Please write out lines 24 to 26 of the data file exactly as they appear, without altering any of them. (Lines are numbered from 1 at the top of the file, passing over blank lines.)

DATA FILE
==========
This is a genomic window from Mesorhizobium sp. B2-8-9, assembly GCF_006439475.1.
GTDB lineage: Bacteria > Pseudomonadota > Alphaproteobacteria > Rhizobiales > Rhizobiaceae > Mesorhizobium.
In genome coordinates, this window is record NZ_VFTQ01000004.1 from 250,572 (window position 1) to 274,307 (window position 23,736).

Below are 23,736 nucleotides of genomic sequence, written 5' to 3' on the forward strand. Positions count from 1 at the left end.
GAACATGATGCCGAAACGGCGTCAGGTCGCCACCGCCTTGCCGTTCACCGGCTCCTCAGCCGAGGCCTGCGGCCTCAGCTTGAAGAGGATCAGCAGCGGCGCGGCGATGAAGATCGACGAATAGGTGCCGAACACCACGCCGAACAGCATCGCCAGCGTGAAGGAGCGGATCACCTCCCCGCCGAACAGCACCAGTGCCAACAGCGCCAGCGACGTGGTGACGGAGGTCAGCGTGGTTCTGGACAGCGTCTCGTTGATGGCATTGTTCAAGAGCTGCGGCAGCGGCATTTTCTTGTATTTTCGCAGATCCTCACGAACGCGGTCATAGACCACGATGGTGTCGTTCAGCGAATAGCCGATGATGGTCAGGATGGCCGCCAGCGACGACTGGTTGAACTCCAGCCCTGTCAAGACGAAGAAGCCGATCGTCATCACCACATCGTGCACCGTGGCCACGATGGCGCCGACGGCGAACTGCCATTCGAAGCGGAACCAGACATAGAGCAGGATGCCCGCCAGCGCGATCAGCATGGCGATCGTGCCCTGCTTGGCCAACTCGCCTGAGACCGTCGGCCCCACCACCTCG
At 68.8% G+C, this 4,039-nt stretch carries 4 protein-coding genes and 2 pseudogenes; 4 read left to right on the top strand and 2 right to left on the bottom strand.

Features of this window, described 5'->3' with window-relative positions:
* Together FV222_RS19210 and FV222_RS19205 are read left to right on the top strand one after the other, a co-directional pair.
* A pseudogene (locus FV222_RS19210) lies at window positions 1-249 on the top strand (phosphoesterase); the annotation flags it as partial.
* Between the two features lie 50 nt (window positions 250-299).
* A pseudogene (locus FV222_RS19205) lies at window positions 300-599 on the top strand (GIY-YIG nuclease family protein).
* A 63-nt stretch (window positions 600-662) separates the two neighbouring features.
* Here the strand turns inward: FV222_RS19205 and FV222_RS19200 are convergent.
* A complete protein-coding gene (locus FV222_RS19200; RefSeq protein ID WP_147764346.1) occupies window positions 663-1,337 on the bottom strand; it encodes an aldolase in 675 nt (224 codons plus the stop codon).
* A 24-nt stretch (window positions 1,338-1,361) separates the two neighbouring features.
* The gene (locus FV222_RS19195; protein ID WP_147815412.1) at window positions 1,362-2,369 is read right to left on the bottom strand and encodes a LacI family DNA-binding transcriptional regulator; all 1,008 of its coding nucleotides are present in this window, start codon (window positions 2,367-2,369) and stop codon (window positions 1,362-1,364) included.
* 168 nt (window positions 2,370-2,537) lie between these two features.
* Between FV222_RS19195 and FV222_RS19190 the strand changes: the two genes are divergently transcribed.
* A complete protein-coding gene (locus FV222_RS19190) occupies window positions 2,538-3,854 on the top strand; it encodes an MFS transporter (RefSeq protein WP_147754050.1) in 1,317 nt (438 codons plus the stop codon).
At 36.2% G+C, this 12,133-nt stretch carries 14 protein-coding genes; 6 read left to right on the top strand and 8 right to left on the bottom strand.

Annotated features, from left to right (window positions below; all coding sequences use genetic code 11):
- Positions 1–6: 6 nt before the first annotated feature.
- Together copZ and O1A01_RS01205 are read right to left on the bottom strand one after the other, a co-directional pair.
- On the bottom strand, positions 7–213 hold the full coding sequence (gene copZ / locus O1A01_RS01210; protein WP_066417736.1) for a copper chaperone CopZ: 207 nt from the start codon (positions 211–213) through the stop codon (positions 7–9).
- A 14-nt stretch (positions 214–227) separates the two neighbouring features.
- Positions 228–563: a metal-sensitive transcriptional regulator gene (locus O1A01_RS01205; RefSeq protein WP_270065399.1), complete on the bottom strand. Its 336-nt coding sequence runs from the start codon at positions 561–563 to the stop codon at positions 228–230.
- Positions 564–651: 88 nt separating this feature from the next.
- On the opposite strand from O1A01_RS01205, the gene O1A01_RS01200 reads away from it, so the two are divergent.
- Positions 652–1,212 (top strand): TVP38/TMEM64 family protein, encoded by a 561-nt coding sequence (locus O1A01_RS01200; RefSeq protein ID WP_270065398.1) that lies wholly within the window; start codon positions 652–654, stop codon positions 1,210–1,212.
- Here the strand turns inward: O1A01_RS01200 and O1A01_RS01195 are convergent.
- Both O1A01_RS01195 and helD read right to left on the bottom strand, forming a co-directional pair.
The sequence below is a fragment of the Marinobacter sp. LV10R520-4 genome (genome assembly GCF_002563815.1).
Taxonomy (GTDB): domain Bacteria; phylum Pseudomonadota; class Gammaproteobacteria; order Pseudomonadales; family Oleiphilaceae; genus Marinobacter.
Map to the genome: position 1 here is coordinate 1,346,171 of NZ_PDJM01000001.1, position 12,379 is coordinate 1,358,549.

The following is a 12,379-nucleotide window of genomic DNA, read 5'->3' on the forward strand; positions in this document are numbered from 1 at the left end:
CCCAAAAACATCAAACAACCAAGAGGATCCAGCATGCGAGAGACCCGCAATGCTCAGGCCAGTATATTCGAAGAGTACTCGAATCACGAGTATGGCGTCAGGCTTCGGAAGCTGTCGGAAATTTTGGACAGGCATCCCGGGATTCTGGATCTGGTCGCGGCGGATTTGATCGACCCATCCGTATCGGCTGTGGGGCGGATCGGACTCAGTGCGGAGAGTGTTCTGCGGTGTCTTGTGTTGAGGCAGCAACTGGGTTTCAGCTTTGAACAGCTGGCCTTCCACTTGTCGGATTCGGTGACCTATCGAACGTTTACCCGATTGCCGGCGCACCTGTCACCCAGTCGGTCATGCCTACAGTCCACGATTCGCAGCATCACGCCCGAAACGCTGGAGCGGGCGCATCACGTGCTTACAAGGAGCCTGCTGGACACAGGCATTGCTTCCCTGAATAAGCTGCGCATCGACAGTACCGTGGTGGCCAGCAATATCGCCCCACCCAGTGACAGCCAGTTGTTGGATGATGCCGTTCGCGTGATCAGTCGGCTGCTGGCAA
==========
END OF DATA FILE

- On the bottom strand, positions 7–213 hold the full coding sequence (gene copZ / locus O1A01_RS01210; protein WP_066417736.1) for a copper chaperone CopZ: 207 nt from the start codon (positions 211–213) through the stop codon (positions 7–9).
- A 14-nt stretch (positions 214–227) separates the two neighbouring features.
- Positions 228–563: a metal-sensitive transcriptional regulator gene (locus O1A01_RS01205; RefSeq protein WP_270065399.1), complete on the bottom strand. Its 336-nt coding sequence runs from the start codon at positions 561–563 to the stop codon at positions 228–230.